It would, of course, be quite wonderful to have a simple Turing machine or other system that fundamentally shows undecidability but not universality. Though I wonder slightly whether this is in any robust sense possible. After all, if one looks at the existing examples of intermediate degrees, they always seem to have “universality inside”.

OK, so what about the 2,3 “prize” Turing machine? Alex Smith’s proof is about universality with initial conditions created by fairly complicated (but non-universal) computations. Can it be extended to simpler initial conditions? I certainly expect the initial conditions can be considerably simpler.

Can they be a finite region embedded in an infinite sea of 0s? Obviously I don’t know. Though it would be interesting to find out.

I might mention, by the way, that there are other 2,3 (and 3,2) Turing machines that I suspect are universal too. And some of them definitely have quite different behaviors with respect to infinite sequences of 0s.

**Will the encoding always be more complex if the machine is simpler?**

Our standard intuition always tends to be that the more complex a thing we want to get out, the more complex a thing we have to put in.

But one of the big points of *A New Kind of Science* (encapsulated, for example, in the Principle of Computational Equivalence) is that this isn’t generally true.

Alex Smith’s encoding for the 2,3 Turing machine is complicated and inefficient. But is this inevitable when one has a simple underlying system?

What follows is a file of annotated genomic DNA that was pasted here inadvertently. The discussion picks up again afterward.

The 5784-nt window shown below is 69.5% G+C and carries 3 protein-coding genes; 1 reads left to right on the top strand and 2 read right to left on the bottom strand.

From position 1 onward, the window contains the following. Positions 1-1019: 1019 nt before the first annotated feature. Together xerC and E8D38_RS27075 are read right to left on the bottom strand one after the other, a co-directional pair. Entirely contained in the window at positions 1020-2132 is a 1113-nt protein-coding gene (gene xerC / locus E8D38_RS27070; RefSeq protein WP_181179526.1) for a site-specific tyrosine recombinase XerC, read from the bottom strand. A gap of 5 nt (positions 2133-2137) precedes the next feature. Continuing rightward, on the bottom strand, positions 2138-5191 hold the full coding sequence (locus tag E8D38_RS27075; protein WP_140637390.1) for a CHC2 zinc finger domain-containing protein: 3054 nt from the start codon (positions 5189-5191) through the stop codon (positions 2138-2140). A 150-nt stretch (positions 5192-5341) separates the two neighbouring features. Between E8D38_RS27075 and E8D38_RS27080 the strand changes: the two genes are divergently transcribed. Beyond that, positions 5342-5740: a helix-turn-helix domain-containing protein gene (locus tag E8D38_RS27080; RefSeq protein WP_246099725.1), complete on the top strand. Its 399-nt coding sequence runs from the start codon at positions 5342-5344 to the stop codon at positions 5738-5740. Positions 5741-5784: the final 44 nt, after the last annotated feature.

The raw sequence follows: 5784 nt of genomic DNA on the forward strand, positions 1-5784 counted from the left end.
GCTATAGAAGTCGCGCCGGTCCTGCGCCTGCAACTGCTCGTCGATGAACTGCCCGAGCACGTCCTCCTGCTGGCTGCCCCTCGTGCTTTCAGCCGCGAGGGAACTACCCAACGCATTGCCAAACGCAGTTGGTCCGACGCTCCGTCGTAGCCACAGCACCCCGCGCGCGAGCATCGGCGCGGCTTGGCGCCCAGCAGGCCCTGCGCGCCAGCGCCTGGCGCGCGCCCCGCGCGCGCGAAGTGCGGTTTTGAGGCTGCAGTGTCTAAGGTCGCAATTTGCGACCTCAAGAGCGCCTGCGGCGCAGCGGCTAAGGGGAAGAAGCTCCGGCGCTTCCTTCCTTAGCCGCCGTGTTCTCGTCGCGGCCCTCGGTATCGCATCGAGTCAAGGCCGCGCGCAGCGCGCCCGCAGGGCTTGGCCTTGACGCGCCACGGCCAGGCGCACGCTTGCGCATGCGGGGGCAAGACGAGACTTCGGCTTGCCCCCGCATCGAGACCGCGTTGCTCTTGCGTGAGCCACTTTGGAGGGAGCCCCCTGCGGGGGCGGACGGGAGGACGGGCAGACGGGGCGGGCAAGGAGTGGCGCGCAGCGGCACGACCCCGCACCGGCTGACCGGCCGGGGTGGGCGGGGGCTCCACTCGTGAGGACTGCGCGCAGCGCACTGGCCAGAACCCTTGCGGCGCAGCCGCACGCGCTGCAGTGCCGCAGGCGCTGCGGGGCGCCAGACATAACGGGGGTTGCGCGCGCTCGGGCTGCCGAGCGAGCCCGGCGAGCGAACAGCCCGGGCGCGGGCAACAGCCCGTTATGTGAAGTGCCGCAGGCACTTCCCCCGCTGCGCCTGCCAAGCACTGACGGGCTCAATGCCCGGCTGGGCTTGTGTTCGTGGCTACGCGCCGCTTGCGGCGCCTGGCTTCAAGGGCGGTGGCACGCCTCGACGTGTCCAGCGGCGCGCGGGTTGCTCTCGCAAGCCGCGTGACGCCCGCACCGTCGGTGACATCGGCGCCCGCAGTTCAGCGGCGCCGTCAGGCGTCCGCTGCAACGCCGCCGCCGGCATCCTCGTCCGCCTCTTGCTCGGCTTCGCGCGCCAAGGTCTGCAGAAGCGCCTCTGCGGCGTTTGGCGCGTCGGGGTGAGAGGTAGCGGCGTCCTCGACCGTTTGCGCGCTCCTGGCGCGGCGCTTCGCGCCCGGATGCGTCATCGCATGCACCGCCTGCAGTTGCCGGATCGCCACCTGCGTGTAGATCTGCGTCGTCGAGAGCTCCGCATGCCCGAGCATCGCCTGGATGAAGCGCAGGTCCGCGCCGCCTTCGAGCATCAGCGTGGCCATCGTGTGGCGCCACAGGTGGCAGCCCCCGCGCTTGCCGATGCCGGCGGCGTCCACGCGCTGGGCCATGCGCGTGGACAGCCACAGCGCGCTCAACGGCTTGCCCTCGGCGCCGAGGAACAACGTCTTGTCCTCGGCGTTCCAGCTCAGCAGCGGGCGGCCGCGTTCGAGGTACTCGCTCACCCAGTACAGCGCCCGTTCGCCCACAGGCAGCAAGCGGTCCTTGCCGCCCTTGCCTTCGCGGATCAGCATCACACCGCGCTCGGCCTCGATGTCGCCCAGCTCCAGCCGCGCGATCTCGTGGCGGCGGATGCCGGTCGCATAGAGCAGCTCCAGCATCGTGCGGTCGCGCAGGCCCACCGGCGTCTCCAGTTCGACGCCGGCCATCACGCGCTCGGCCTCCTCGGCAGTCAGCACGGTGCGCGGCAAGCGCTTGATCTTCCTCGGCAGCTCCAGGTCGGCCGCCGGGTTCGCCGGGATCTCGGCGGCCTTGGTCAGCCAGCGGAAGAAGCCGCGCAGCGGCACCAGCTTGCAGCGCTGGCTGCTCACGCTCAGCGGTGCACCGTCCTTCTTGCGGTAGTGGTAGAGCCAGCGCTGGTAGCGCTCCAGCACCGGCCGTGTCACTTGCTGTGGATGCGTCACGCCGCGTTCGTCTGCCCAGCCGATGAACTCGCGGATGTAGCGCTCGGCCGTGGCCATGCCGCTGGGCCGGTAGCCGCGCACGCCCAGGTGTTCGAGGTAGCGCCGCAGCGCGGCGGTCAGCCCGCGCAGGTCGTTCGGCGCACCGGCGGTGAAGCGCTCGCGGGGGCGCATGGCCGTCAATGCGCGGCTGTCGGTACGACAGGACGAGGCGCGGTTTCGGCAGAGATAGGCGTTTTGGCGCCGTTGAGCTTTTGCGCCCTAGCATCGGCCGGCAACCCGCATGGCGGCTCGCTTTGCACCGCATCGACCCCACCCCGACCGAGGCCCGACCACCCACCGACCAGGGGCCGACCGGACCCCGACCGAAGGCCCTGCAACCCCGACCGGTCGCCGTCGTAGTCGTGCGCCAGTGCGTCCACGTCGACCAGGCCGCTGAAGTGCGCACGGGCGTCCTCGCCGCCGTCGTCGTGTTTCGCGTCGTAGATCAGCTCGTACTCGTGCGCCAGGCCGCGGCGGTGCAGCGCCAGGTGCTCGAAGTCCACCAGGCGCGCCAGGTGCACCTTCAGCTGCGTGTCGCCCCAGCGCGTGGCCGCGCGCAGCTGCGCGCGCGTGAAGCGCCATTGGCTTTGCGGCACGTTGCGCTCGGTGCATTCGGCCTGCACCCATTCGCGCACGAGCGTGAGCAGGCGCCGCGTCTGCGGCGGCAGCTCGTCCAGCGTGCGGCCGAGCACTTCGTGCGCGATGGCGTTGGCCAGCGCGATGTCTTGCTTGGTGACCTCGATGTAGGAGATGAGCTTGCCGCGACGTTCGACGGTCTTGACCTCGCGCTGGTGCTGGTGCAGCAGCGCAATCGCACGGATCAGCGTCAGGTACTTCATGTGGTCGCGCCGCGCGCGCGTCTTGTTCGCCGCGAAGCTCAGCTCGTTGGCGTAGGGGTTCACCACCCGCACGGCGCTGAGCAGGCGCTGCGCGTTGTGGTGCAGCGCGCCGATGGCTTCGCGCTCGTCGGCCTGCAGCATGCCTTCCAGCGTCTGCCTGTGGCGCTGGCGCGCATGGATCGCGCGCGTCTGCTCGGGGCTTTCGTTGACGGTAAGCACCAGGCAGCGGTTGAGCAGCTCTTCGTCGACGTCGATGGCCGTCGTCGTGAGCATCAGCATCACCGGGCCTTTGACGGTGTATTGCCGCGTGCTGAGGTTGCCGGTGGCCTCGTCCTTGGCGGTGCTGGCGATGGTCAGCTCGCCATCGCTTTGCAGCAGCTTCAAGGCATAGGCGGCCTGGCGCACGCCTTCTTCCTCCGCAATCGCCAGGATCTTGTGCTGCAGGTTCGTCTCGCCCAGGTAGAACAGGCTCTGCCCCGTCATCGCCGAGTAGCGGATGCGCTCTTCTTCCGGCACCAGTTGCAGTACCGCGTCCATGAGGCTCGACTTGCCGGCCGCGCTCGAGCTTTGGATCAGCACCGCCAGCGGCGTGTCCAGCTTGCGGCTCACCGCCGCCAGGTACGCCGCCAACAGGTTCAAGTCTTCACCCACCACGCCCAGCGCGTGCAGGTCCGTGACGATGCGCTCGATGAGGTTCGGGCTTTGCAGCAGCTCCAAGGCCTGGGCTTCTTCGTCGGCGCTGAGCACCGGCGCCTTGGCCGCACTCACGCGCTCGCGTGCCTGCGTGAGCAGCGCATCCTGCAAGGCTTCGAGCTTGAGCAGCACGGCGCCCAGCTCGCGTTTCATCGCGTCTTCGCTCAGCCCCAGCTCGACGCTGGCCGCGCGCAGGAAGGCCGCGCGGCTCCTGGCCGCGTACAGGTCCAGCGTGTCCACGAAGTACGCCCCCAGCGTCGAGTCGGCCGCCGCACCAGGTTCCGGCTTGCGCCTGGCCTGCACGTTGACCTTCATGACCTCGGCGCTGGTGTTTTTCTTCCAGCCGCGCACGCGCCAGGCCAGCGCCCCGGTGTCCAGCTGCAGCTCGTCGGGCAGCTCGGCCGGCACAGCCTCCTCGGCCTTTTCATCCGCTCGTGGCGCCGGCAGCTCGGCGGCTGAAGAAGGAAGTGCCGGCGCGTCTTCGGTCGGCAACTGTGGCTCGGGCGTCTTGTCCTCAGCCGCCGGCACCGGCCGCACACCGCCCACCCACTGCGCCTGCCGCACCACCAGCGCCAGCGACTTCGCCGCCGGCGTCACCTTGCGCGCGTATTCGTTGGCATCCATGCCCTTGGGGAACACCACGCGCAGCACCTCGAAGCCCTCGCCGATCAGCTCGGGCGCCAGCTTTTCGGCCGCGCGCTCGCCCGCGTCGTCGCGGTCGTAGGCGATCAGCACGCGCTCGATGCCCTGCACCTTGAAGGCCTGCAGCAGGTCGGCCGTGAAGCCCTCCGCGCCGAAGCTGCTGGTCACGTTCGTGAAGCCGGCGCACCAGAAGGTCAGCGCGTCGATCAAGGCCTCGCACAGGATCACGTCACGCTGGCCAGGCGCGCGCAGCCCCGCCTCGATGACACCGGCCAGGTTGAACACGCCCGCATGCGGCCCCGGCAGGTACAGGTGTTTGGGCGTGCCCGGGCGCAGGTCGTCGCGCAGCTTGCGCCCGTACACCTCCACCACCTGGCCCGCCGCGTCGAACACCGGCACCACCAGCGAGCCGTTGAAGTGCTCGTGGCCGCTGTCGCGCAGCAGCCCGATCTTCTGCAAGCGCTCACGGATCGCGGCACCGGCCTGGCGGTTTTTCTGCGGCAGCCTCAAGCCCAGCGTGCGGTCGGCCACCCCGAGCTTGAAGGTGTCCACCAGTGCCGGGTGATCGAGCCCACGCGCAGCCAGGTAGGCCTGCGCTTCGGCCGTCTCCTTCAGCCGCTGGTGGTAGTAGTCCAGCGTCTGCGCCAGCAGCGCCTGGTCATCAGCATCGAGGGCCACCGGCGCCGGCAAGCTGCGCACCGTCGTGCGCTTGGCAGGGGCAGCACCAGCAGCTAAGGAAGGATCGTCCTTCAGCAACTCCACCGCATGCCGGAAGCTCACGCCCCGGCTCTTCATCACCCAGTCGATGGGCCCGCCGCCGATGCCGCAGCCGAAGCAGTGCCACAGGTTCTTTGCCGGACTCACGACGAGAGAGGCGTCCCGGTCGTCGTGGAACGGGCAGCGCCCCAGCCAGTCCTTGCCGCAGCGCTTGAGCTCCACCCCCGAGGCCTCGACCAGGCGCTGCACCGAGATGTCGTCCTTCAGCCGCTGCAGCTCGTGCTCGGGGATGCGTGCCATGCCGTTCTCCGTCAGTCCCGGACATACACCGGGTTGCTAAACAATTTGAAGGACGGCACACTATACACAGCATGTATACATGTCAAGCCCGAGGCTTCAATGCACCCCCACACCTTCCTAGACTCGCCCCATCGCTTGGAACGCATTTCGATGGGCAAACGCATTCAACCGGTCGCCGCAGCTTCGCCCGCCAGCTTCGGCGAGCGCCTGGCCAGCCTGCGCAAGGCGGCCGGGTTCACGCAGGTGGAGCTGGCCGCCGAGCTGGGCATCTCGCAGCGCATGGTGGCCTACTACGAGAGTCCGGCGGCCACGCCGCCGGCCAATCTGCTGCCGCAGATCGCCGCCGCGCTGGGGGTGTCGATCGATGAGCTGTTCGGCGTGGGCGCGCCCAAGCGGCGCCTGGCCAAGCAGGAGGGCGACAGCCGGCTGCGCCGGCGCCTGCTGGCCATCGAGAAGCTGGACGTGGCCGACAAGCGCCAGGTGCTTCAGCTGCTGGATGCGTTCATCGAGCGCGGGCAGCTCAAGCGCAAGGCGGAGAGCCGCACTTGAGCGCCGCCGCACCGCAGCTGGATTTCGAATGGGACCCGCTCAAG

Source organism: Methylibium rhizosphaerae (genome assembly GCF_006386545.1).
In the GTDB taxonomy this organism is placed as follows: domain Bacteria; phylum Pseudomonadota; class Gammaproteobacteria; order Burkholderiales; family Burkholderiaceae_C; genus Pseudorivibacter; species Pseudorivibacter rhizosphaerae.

I don’t think so. But so far I don’t really have strong evidence.

Here’s one slightly related observation, though.

One of the things I did in *A New Kind of Science* (and thought was rather nice) was finding the very simplest possible (equational) axiom system for Boolean algebra. It turns out to be just one axiom: ((b.c).a).(b.(b.a).b))==a. (See Section 12.9)

Now the question is: will proofs that are based on this tiny axiom system inevitably be systematically longer than ones based on bigger (“engineered”) axiom systems? (Do they for example always first have to prove the axioms of the bigger axiom systems as theorems, and then go on from there?)

Well, what I found empirically is that bigger axioms aren’t necessarily more efficient. (This may not be a robust result; it could depend on details of theorem-proving algorithms.)